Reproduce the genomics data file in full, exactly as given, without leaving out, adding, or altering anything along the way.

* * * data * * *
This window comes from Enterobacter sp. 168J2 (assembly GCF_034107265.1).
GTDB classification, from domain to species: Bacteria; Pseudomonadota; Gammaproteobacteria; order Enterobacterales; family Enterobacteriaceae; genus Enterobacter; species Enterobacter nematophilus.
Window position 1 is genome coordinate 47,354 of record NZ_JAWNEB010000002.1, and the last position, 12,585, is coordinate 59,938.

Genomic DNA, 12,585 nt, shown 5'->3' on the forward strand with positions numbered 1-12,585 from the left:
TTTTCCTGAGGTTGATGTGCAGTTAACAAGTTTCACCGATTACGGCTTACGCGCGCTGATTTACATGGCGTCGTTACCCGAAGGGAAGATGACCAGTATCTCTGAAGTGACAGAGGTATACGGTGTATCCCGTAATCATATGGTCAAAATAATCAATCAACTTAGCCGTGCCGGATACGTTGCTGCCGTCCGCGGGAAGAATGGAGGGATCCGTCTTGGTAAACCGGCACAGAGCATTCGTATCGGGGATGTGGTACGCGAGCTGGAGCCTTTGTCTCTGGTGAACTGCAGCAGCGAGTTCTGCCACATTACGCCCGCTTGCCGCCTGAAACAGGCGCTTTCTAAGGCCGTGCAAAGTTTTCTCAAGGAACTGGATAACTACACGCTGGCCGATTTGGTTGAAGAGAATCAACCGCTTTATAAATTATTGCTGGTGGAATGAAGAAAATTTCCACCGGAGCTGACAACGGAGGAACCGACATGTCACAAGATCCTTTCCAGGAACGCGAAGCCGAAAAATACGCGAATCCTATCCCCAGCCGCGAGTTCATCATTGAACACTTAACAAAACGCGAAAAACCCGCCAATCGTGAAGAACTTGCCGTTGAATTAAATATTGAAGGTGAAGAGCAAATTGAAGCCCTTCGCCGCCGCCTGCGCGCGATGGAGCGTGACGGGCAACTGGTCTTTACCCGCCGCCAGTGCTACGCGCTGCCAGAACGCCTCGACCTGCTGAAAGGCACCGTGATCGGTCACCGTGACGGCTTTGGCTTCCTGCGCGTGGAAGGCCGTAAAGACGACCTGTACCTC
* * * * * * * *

This window comes from Enterobacter sp. 168J2 (assembly GCF_034107265.1).
GTDB classification, from domain to species: Bacteria; Pseudomonadota; Gammaproteobacteria; order Enterobacterales; family Enterobacteriaceae; genus Enterobacter; species Enterobacter nematophilus.
Window position 1 is genome coordinate 47,354 of record NZ_JAWNEB010000002.1, and the last position, 12,585, is coordinate 59,938.

Genomic DNA, 12,585 nt, shown 5'->3' on the forward strand with positions numbered 1-12,585 from the left:
TTTTCCTGAGGTTGATGTGCAGTTAACAAGTTTCACCGATTACGGCTTACGCGCGCTGATTTACATGGCGTCGTTACCCGAAGGGAAGATGACCAGTATCTCTGAAGTGACAGAGGTATACGGTGTATCCCGTAATCATATGGTCAAAATAATCAATCAACTTAGCCGTGCCGGATACGTTGCTGCCGTCCGCGGGAAGAATGGAGGGATCCGTCTTGGTAAACCGGCACAGAGCATTCGTATCGGGGATGTGGTACGCGAGCTGGAGCCTTTGTCTCTGGTGAACTGCAGCAGCGAGTTCTGCCACATTACGCCCGCTTGCCGCCTGAAACAGGCGCTTTCTAAGGCCGTGCAAAGTTTTCTCAAGGAACTGGATAACTACACGCTGGCCGATTTGGTTGAAGAGAATCAACCGCTTTATAAATTATTGCTGGTGGAATGAAGAAAATTTCCACCGGAGCTGACAACGGAGGAACCGACATGTCACAAGATCCTTTCCAGGAACGCGAAGCCGAAAAATACGCGAATCCTATCCCCAGCCGCGAGTTCATCATTGAACACTTAACAAAACGCGAAAAACCCGCCAATCGTGAAGAACTTGCCGTTGAATTAAATATTGAAGGTGAAGAGCAAATTGAAGCCCTTCGCCGCCGCCTGCGCGCGATGGAGCGTGACGGGCAACTGGTCTTTACCCGCCGCCAGTGCTACGCGCTGCCAGAACGCCTCGACCTGCTGAAAGGCACCGTGATCGGTCACCGTGACGGCTTTGGCTTCCTGCGCGTGGAAGGCCGTAAAGACGACCTGTACCTC